There are two main, equally important, Eid celebrations within the Islamic calendar: Eid-ul-Fitr and Eid-ul-Adha. Eid ul-Fitr commences at the end of Ramadan and is a festival that celebrates the breaking of the fast. Eid ul-Adha begins following the annual Hajj pilgrimage and celebrates the devotion of Prophet Ibrahim (AS) to Allah (SWT).
The Islamic calendar follows a lunar cycle, and as such, UK dates for key festivals like Eid ul-Fitr rotate by approximately 10 days each year and are subject to the official moon sighting. You can find the Eid dates for 2023 below.
Eid ul-Fitr begins at the end of Ramadan on the first day of Shawwal.
Here in the UK, it is expected that Eid ul-Fitr 2023 will start in the evening of Monday 2nd May after Ramadan and will conclude in the evening of Tuesday 3rd May. Please note, all dates are subject to the official moon sighting. To learn the exact dates and times of Eid ul-Fitr 2023, please consult your local imam.
Muslims celebrate Eid ul-Fitr at the end of the month of Ramadan, traditionally over the first three days of Shawwal, the tenth month of the Islamic calendar. The festival marks the end of Ramadan during which Muslims around the world fast for a full month. Fasting is prohibited during Eid ul-Fitr and family, friends, loved ones and the local community all come together to rejoice, enjoy good food and exchange gifts.
In Arabic, Eid ul-Fitr translates to “Festival of Breaking the Fast” and is a very important date in the Islamic Calendar. Throughout the blessed month of Ramadan, Muslims around the world fast between the hours of sunrise and sunset, abstaining from food, drink, smoking, chewing gum, impure thoughts and actions. The month is spent connecting spiritually with Allah (SWT) through prayer, worship and studying the Qur’an.
In celebration of a successful Ramadan, the festival of Eid ul-Fitr is a time for enjoying food and spending time with loved ones, family and friends. Fasting is not permitted during Eid ul-Fitr.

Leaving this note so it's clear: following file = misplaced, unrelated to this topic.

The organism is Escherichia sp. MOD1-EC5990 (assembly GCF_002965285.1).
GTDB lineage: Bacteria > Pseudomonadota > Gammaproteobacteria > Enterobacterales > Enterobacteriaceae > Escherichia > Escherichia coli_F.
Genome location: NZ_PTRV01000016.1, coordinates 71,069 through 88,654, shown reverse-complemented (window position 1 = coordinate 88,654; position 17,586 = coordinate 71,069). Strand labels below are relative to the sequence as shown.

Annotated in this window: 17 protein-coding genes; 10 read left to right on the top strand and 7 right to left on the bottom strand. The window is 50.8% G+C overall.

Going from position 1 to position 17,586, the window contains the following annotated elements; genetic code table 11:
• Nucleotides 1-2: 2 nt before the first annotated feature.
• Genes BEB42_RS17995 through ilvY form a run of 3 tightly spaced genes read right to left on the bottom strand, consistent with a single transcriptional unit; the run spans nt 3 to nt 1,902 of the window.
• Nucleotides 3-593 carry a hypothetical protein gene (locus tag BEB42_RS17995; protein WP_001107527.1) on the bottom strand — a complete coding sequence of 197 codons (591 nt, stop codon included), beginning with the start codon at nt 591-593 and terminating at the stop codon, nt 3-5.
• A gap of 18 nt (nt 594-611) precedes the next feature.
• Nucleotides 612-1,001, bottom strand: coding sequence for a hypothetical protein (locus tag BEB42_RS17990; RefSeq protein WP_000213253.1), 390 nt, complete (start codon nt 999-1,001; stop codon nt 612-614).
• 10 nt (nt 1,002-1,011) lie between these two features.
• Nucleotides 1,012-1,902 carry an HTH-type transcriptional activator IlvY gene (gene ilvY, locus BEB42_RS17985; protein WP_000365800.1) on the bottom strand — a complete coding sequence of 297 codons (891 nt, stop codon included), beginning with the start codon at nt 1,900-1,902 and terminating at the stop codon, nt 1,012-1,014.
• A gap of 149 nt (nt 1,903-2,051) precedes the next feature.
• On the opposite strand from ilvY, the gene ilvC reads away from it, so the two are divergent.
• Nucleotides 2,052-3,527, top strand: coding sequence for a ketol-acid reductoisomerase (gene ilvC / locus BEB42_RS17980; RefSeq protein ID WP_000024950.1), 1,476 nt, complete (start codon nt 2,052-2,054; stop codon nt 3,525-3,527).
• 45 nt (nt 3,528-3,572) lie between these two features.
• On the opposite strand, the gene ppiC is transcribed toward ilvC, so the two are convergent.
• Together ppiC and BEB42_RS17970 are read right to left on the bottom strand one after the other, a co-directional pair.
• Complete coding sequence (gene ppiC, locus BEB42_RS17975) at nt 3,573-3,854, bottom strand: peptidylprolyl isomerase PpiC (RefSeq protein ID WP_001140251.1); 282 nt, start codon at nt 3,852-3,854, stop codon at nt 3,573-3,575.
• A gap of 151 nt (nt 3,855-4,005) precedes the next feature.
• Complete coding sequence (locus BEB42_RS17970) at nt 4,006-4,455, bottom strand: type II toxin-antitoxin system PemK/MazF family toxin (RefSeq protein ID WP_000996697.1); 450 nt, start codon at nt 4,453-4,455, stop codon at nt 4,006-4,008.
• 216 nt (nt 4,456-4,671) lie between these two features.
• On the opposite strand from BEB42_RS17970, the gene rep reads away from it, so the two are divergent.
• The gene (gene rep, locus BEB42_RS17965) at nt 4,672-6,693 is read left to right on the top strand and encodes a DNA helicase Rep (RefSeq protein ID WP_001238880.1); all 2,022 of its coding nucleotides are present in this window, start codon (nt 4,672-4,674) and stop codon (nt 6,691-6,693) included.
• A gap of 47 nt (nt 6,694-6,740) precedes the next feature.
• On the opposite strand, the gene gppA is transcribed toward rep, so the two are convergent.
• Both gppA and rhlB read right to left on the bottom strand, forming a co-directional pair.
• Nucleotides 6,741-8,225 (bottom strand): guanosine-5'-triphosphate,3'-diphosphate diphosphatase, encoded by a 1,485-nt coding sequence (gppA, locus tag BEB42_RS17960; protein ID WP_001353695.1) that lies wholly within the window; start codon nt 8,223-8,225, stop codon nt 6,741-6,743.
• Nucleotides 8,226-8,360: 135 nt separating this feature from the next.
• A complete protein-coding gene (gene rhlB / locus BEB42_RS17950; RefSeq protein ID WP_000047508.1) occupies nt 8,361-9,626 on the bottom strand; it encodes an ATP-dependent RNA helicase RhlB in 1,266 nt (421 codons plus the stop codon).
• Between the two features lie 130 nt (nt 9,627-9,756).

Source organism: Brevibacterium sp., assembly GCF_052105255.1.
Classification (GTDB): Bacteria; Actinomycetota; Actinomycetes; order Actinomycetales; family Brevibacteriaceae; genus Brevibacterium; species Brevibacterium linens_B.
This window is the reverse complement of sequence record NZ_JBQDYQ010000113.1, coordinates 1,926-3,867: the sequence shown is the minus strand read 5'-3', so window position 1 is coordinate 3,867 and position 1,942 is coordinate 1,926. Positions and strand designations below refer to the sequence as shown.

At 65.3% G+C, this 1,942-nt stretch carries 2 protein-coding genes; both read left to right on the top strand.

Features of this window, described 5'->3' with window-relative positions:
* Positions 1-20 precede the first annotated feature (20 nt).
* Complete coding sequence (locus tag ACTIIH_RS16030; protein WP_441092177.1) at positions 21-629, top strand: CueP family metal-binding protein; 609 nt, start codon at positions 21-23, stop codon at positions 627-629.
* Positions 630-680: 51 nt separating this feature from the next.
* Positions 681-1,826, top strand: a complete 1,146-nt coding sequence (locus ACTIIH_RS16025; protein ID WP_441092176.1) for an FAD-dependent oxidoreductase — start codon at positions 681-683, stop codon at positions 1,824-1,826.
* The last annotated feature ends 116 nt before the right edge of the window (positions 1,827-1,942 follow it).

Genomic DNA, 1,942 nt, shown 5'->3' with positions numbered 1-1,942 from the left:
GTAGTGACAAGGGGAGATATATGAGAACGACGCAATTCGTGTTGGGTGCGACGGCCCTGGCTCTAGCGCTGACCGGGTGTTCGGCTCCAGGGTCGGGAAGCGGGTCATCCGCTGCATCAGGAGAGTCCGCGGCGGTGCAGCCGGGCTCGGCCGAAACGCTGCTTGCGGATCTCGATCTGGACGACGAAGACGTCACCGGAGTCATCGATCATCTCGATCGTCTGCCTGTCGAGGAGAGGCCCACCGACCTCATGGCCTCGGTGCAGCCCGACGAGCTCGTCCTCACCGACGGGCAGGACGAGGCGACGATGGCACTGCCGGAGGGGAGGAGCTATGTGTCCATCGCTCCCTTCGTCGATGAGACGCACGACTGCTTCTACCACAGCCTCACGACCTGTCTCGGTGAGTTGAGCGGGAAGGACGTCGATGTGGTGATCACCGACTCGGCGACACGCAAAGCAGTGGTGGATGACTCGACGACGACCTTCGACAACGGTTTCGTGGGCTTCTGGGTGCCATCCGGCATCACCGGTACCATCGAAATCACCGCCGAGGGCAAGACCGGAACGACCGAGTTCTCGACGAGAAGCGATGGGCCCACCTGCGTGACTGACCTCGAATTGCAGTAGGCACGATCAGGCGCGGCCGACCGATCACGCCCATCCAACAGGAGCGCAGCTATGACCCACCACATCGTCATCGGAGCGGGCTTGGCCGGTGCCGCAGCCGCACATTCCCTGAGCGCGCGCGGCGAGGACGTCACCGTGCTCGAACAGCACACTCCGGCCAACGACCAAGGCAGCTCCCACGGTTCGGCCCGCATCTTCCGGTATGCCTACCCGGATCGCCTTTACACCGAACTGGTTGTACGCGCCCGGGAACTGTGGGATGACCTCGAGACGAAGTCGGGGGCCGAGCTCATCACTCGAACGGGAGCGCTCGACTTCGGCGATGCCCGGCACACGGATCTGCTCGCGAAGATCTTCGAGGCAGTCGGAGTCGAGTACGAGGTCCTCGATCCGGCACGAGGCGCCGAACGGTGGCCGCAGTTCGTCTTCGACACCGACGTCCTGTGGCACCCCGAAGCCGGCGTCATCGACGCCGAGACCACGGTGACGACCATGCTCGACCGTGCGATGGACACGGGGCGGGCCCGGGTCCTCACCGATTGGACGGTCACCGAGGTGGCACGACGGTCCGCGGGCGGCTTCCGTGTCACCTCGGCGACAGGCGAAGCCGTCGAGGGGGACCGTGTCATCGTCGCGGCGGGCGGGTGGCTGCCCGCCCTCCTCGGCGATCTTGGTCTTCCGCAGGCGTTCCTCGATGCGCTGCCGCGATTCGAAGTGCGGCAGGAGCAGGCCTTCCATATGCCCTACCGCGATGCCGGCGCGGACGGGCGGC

All Muslims look forward to and enjoy the celebration of Eid ul Fitr. While it is a time for food and festivities with loved ones, there are also important acts that must take place, in accordance with Islamic teachings.
Firstly, the dawn prayer – Fajr – is performed, followed by ritual cleansing or ablution – ghusl – as a means of purifying the body. After this, the whole family prepares for the day ahead.
DURING THE CELEBRATIONS
Traditionally, people wear new clothes although some simply opt for their finest outfit instead. During this time of celebration, a usual Eid greeting is ‘Eid Mubarak’, meaning to wish someone a blessed Eid. The family then heads to the local mosque for congregational worship and to pay Zakat ul-Fitr, also known as Fitrana. This is obligatory for all Muslims, regardless of age, but the head of the household can make payments on behalf of dependants. Eid ul-Fitr charity donations must be paid before Eid prayers, as these are distributed amongst the neediest to ensure that they can join in the Eid celebrations.
Once the communal celebrations are over, families and their loved ones’ head home for a celebratory feast together and traditionally, gifts or money are given, especially to children and the younger family members.
The festival of Eid ul-Fitr is a very happy time of year for Muslims and although it is for family, friends and loved ones, it is also about ensuring the wider community are able to enjoy the festivities too. UK Islamic Mission works to ensure that our less fortunate Muslim brothers and sisters can also enjoy a blessed Eid ul-Fitr. Charity is one of the greatest, and most powerful, gifts that you can give.
If you are looking to pay your Zakat or make Fitrana donations to help your brothers and sisters around the world, please do so with UK Islamic Mission this year. May Allah (SWT) accept it from us, Ameen.
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